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New vehicle sales are expected to fall 2.1% compared with last May's results.

May is expected to see the continuation of falling monthly auto sales in the U.S. that the industry has seen for the first four months of the year with a decline of 2.1%, according a new estimate.

Higher prices for new vehicles are largely to blame, according to analysts at J.D. Power and LMC Automotive, who also predicted a 3.1% slide in retail sales for May down to 1.23 million units and 1.56 million, including fleet and other sales, units overall.

The expected bump in sales over Memorial Day weekend isn’t likely to offset earlier declines in the month as vehicle prices combined with higher interest rates are still combining to shut some potential buyers out. Dealers often put out for special sales on the long holiday weekend. This year was no exception and manufacturers were backing those efforts with some big discounts, and a return of several 0% financing deals.

“Manufacturers are responding with larger discounts to take advantage of the Memorial Day weekend which is one of the busiest car-buying periods of the year,” Thomas King, senior vice president of the data and analytics division at J.D. Power, said.

(Memorial Day weekend means more traffic — and good deals. Click Here for the story.)

New car sales are expected to fall in 2019 compared with 2018's results.

Automakers are averaging $3,722 in incentive spending per unit to date in May — a jump up from $3,697 last year. However, the discounts aren’t as big a problem as some might believe as automakers are still making more profit on a per vehicle basis.

New vehicle prices are on pace to reach $33,457 in May — a month high and up more than 4% from last year, primarily due to weakness at lower price points, according to the report.

Transaction price growth also means that the total value of new vehicles purchased in May will increase despite the sales decline. Consumers are expected to spend $41 billion on new vehicles this month, up $381 million from last year’s level.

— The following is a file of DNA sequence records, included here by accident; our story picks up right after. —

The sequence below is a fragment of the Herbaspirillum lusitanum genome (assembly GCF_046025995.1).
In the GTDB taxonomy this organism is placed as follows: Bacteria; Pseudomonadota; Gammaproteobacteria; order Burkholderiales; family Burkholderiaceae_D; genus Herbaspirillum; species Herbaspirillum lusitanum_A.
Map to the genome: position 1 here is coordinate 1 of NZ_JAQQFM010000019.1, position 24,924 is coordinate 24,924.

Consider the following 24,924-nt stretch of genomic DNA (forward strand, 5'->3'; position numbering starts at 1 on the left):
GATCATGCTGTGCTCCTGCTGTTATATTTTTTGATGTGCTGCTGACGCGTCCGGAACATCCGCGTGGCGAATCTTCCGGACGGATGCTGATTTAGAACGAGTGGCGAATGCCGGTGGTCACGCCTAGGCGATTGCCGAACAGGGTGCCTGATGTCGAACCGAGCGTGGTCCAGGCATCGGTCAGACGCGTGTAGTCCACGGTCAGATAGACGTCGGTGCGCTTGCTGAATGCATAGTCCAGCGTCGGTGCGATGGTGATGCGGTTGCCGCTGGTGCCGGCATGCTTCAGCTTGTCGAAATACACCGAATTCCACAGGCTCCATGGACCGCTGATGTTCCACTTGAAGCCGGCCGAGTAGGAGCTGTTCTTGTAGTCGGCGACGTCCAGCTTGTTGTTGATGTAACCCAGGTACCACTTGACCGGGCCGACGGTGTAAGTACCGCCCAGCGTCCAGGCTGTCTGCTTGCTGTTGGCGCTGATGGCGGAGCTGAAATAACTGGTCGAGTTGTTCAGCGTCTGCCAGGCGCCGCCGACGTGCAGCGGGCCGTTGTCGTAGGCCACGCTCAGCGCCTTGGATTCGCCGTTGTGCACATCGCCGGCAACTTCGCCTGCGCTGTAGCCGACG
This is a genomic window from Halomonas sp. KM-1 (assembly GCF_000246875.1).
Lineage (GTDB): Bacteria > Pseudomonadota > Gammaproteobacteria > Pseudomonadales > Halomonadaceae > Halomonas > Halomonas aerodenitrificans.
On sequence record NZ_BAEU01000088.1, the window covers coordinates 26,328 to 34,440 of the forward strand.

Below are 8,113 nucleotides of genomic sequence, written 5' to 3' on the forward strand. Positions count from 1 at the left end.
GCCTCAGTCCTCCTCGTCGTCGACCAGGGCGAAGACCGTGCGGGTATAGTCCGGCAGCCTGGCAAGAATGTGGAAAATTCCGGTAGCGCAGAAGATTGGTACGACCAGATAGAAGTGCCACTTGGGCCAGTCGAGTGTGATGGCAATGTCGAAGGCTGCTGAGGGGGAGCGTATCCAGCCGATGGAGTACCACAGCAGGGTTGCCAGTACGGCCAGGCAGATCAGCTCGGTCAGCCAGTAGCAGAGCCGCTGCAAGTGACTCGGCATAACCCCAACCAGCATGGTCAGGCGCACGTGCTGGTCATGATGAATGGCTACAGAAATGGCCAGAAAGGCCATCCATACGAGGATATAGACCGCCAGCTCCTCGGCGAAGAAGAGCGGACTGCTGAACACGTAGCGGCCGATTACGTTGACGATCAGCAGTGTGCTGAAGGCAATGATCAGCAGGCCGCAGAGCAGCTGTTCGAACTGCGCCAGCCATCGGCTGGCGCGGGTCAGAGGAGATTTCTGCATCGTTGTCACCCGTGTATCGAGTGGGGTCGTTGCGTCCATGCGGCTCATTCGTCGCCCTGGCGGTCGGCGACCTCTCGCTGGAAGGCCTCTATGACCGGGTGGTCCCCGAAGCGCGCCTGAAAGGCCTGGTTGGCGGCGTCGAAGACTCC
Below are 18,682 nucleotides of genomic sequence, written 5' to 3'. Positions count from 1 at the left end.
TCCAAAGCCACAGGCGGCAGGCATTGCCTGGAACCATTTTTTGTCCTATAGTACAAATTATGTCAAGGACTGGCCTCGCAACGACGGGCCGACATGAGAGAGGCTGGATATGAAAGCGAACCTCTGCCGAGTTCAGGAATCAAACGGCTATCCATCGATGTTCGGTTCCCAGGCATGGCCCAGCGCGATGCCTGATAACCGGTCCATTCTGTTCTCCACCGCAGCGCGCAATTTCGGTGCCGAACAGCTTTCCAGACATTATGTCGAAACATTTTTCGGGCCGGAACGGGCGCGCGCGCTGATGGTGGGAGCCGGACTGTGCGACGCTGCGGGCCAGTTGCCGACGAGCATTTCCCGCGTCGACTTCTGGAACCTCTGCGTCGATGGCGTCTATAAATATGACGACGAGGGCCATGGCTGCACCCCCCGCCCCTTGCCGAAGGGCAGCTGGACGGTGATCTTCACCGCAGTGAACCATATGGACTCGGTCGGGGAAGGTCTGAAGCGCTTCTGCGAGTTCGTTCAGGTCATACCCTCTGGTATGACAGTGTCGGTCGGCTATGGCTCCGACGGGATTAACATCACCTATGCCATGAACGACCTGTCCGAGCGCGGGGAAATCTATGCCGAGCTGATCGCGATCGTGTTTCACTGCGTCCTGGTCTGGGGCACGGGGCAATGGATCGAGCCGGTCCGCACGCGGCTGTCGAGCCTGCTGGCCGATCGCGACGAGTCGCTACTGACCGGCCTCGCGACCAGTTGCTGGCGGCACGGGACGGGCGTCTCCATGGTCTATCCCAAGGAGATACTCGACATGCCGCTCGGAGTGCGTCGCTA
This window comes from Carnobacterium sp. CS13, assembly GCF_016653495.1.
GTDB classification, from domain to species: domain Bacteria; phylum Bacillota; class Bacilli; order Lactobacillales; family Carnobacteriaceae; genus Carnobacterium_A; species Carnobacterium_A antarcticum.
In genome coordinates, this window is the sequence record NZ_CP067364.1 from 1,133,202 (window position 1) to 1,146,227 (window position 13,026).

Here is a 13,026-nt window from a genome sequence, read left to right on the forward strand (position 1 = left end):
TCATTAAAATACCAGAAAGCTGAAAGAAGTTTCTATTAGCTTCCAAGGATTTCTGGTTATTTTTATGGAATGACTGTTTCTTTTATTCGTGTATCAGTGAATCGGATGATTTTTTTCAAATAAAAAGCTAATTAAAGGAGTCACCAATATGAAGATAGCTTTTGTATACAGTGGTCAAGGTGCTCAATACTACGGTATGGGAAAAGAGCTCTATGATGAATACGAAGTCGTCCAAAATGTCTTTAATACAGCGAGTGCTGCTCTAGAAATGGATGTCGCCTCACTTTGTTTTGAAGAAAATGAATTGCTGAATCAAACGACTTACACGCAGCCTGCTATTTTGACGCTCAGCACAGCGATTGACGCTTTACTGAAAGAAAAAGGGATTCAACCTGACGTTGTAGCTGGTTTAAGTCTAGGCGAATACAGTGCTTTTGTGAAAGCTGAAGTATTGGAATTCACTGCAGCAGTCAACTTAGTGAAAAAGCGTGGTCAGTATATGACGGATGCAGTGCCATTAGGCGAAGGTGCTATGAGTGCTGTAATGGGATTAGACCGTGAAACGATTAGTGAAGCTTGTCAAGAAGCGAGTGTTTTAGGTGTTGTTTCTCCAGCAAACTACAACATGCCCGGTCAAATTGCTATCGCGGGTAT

(Click Here for details about how April sales fell.)

“Looking forward, elevated inventory levels remain an issue that will only be corrected through production cuts or higher incentives,” King said. LMC Automotive, however, maintained its forecast for total light-vehicle sales of 16.9 million units in 2019, a 2.5% fall from 2018.

Despite the lower sales results, automakers are making more money on the vehicles they do sell.

Dealers do have a bright spot to enjoy — used car sales. Sales of used vehicles by franchised dealers are up 5.9% month-to-date over last year. For many dealers, robust profits from used-vehicle operations are more than offsetting the challenges in new-vehicle operations so May won’t be quite so dire.

“May reflects a mixed performance for the industry,” King said. “For manufacturers, despite lower volumes, higher prices are delivering an increase in net revenue.

(Automakers still looking for top price on full-size pickups. Click Here for the story.)

“For dealers, strength in the used market is offsetting weakness in new. Looking forward, elevated inventory levels remain an issue that will only be corrected through production cuts or higher incentives. As the industry starts its transition to sales of 2020 model-year vehicles, pressure to increase discounts on 2019 model-year vehicles will rise considerably.”

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